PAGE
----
Collaboration: Tuning into the largest butterfly in Africa

Trying to save a species you know nothing about is difficult, that's why this researcher will use tracking devices.

The Giant African Swallowtail is somewhat of an enigma. We know little about it except a few key facts: It’s one of the largest butterflies in the world, with red and brown wings that span wider than an adult’s outstretched hand.  It can release a foul odor to drive away predators, and even kill them with a toxic chemical carried in their body. And the butterfly is also listed as 'data deficient' in IUCN’s redlist, which essentially means we don’t know enough to protect it from extinction.

This swallowtail is at risk because its natural environment is transforming into uninhabitable land. They live in the rainforests of Central and West Africa, which are diminishing each year because of commercial logging, road construction, and the overall demand for agricultural land. While it’s certain this damage is having an effect on the butterflies’ population, researchers are unsure at the rate it’s happening and how soon the species may be lost altogether. Szabolcs (Safi) Sáfián (University of West Hungary) is determined to not let this happen.

butterflySáfián wll gather information on the African Swallowtail with miniature radio transmitters. Frustrated by the current lack of knowledge, he will travel to Liberia next year (Ebola virus permitting) as part of his PhD research. Here, he will attach devices to the top of the butterflies’ bodies to track and monitor the species.

This technology will enable him to record the data critical to their survival.  “We currently don’t know how long the adult butterflies live or how far they can fly; and we have no idea about their pre-adult stages or larval food plant. A professionally designed radio tracking program can help us answer these questions,” he says. The first step will be to determine if Liberia’s East Nimba Nature Reserve is sufficient to protect the butterfly, which is known to hold the greatest population of the species. But it will be far from easy going.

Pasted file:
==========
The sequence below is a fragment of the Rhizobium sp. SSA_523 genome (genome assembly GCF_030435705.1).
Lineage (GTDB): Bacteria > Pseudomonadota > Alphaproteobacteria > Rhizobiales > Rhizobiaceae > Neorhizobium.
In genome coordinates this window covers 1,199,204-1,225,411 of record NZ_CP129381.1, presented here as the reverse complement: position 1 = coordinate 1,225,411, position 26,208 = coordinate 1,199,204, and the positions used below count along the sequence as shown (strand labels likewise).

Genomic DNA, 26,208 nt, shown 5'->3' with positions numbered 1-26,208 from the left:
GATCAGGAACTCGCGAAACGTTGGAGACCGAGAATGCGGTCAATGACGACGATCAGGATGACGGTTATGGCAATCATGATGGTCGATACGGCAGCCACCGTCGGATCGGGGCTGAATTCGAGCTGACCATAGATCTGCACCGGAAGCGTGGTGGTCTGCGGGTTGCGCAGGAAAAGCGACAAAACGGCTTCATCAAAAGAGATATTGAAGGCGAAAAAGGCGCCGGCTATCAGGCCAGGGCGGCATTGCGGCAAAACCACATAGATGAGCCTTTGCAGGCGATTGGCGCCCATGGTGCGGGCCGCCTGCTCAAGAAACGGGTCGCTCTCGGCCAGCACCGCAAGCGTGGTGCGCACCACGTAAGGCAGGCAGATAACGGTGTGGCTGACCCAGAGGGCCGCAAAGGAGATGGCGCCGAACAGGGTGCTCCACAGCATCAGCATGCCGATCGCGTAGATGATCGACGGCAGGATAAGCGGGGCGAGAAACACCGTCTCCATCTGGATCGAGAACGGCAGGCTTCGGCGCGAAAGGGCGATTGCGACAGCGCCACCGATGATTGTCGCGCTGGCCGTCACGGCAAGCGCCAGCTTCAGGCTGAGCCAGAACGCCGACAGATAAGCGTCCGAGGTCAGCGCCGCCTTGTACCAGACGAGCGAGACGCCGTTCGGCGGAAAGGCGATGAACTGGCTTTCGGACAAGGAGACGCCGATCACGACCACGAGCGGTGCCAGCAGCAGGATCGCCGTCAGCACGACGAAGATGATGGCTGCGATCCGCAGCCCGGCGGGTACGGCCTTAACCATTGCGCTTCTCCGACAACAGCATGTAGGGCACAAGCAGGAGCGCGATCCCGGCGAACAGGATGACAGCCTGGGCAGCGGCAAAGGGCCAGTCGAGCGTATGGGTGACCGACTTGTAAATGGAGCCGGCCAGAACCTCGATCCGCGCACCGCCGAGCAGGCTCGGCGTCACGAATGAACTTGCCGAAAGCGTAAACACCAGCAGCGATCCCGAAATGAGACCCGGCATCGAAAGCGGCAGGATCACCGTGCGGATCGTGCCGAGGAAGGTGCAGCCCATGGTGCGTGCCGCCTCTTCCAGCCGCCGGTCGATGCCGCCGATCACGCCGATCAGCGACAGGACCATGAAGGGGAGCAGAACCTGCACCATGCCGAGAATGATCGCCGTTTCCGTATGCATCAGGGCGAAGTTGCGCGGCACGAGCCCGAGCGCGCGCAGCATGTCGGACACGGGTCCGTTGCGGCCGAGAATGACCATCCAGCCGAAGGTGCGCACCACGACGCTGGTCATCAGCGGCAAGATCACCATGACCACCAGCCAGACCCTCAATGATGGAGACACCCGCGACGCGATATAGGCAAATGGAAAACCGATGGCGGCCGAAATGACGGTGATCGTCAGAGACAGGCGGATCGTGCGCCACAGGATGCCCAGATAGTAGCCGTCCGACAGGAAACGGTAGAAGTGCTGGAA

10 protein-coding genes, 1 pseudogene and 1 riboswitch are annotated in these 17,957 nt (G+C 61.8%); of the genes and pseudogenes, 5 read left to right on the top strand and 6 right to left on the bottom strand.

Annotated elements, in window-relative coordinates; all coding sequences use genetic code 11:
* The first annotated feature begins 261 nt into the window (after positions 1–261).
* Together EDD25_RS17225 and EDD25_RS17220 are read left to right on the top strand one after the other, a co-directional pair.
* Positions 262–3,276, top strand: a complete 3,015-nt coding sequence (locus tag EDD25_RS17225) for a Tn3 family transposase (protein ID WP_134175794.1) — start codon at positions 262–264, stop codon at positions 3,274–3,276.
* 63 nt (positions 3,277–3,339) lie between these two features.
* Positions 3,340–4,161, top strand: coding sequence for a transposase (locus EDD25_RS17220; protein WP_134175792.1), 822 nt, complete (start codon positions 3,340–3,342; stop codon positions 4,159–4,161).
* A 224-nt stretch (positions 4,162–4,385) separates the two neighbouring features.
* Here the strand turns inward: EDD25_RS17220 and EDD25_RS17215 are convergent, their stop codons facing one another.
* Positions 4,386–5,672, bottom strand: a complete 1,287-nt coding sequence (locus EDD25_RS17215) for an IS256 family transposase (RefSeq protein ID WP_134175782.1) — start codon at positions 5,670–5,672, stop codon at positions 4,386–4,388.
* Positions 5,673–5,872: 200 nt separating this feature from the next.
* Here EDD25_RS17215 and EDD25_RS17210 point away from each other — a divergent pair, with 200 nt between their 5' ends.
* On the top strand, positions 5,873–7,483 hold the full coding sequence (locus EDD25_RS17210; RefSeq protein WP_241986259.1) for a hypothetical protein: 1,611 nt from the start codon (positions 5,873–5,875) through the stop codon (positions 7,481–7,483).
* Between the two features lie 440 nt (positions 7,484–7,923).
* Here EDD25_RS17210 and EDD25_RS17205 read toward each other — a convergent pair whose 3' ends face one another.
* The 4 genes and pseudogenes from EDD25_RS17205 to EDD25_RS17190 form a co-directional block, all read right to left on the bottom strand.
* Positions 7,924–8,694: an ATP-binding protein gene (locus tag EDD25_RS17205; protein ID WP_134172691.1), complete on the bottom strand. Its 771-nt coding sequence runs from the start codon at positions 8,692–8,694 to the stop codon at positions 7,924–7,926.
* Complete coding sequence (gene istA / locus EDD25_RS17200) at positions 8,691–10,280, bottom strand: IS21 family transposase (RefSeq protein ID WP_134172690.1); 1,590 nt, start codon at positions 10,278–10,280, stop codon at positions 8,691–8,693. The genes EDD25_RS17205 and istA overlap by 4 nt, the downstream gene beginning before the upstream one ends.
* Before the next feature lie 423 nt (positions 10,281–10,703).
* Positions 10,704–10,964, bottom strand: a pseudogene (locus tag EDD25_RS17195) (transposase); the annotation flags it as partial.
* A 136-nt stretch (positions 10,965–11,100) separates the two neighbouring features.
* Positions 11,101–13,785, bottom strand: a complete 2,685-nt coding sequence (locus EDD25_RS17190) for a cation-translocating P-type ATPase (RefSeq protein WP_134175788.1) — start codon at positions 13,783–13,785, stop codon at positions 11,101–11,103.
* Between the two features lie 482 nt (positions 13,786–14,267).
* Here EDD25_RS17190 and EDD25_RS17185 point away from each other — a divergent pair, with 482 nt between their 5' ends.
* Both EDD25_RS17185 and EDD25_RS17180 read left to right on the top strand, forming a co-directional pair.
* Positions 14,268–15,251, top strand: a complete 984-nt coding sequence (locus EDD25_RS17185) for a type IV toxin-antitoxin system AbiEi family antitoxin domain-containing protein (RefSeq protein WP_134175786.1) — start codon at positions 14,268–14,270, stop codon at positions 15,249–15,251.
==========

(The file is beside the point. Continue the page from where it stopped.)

Radio transmitters emit a very high frequency signal that can be tuned into to track and monitor the butterflies in real-time. However, Liberia’s mountainous terrain, the tropical cover of the rainforest and the long distances the butterflies can travel may all add complications.

It’s the first time Sáfián will employ this technology. Aware of the added complications and unable to find the right information sources, he turned to the ResearchGate community for help. He asked a series of questions regarding how the technology can be best used, and researchers around the world and across disciplines soon responded.

One researcher told Sáfián about the benefits of permanent receiver stations and mobile units for tracking. Another scientist offered information on his experiment tracking Monarchs in Kansas with similar, aspirin-sized tracking technology. And yet another mentioned various sightings of Africa’s swallowtail in Cameroon. The researchers’ advice helped Sáfián learn more about the technology through various suggested studies, including how to gain a stronger signal for better tracking and data collection. He is now also planning a trip to Camaroon to investigate the behavior of swallowtails there.

Sáfián hopes this project will become a model for other animals in the area: “I really feel like a pioneer with our project, not only because of the technology used in an ecological study, but because we’re using a butterfly as a flagship species for research and conservation in Africa.” It could, for example, open the door for tracking and monitoring other endangered species reliant on the same environment, including one of the world’s largest insects – the giant Goliathus beetle.

This story was also published in Newsweek. You can check it out here.

Photo courtesy of Andre Coetzer & Papilio Zalmoxis